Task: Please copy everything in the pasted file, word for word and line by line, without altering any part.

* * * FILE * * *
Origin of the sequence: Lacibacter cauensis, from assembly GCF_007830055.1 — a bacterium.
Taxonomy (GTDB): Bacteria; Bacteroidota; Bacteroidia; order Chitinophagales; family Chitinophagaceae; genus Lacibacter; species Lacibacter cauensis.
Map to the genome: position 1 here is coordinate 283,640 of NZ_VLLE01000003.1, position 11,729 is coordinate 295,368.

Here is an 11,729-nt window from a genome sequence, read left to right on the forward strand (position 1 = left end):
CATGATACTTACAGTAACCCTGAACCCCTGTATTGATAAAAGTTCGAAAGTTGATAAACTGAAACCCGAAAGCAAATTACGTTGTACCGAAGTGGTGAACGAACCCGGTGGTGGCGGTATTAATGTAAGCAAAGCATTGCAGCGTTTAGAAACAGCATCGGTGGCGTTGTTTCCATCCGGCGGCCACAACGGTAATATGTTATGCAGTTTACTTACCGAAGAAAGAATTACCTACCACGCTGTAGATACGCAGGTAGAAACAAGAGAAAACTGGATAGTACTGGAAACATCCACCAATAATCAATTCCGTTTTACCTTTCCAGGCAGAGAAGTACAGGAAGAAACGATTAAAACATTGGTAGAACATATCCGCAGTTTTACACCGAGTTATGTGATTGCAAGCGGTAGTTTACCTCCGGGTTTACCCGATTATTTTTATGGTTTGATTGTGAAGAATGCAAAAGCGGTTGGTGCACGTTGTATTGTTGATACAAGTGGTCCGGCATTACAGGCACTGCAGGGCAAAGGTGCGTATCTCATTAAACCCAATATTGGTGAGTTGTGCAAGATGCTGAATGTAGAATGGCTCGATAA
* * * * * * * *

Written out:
Origin of the sequence: Lacibacter cauensis, from assembly GCF_007830055.1 — a bacterium.
Taxonomy (GTDB): Bacteria; Bacteroidota; Bacteroidia; order Chitinophagales; family Chitinophagaceae; genus Lacibacter; species Lacibacter cauensis.
Map to the genome: position 1 here is coordinate 283,640 of NZ_VLLE01000003.1, position 11,729 is coordinate 295,368.

Here is an 11,729-nt window from a genome sequence, read left to right on the forward strand (position 1 = left end):
CATGATACTTACAGTAACCCTGAACCCCTGTATTGATAAAAGTTCGAAAGTTGATAAACTGAAACCCGAAAGCAAATTACGTTGTACCGAAGTGGTGAACGAACCCGGTGGTGGCGGTATTAATGTAAGCAAAGCATTGCAGCGTTTAGAAACAGCATCGGTGGCGTTGTTTCCATCCGGCGGCCACAACGGTAATATGTTATGCAGTTTACTTACCGAAGAAAGAATTACCTACCACGCTGTAGATACGCAGGTAGAAACAAGAGAAAACTGGATAGTACTGGAAACATCCACCAATAATCAATTCCGTTTTACCTTTCCAGGCAGAGAAGTACAGGAAGAAACGATTAAAACATTGGTAGAACATATCCGCAGTTTTACACCGAGTTATGTGATTGCAAGCGGTAGTTTACCTCCGGGTTTACCCGATTATTTTTATGGTTTGATTGTGAAGAATGCAAAAGCGGTTGGTGCACGTTGTATTGTTGATACAAGTGGTCCGGCATTACAGGCACTGCAGGGCAAAGGTGCGTATCTCATTAAACCCAATATTGGTGAGTTGTGCAAGATGCTGAATGTAGAATGGCTCGATAA